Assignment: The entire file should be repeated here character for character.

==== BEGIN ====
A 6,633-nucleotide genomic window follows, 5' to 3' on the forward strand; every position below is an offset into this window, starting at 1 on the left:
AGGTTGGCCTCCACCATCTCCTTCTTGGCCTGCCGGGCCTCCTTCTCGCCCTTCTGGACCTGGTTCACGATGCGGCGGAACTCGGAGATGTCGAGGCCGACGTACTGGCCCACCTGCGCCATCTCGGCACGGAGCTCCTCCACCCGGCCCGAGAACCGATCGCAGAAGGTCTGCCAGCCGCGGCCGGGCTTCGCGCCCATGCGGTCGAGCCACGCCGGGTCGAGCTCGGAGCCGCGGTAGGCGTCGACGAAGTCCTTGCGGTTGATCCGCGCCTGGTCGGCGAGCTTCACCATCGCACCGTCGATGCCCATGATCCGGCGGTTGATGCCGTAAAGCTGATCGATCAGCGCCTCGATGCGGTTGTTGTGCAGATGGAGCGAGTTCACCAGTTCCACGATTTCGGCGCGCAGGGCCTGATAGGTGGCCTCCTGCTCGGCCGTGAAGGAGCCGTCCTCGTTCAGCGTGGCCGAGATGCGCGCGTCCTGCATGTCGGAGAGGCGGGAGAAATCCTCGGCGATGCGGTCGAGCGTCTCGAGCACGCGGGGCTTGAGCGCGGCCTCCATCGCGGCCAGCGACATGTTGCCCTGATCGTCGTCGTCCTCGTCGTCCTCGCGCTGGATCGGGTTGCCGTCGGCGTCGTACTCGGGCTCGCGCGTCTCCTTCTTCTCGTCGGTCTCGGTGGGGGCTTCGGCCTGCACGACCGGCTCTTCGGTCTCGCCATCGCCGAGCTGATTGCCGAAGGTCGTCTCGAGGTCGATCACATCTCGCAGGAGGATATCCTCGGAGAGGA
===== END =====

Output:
A 6,633-nucleotide genomic window follows, 5' to 3' on the forward strand; every position below is an offset into this window, starting at 1 on the left:
AGGTTGGCCTCCACCATCTCCTTCTTGGCCTGCCGGGCCTCCTTCTCGCCCTTCTGGACCTGGTTCACGATGCGGCGGAACTCGGAGATGTCGAGGCCGACGTACTGGCCCACCTGCGCCATCTCGGCACGGAGCTCCTCCACCCGGCCCGAGAACCGATCGCAGAAGGTCTGCCAGCCGCGGCCGGGCTTCGCGCCCATGCGGTCGAGCCACGCCGGGTCGAGCTCGGAGCCGCGGTAGGCGTCGACGAAGTCCTTGCGGTTGATCCGCGCCTGGTCGGCGAGCTTCACCATCGCACCGTCGATGCCCATGATCCGGCGGTTGATGCCGTAAAGCTGATCGATCAGCGCCTCGATGCGGTTGTTGTGCAGATGGAGCGAGTTCACCAGTTCCACGATTTCGGCGCGCAGGGCCTGATAGGTGGCCTCCTGCTCGGCCGTGAAGGAGCCGTCCTCGTTCAGCGTGGCCGAGATGCGCGCGTCCTGCATGTCGGAGAGGCGGGAGAAATCCTCGGCGATGCGGTCGAGCGTCTCGAGCACGCGGGGCTTGAGCGCGGCCTCCATCGCGGCCAGCGACATGTTGCCCTGATCGTCGTCGTCCTCGTCGTCCTCGCGCTGGATCGGGTTGCCGTCGGCGTCGTACTCGGGCTCGCGCGTCTCCTTCTTCTCGTCGGTCTCGGTGGGGGCTTCGGCCTGCACGACCGGCTCTTCGGTCTCGCCATCGCCGAGCTGATTGCCGAAGGTCGTCTCGAGGTCGATCACATCTCGCAGGAGGATATCCTCGGAGAGGA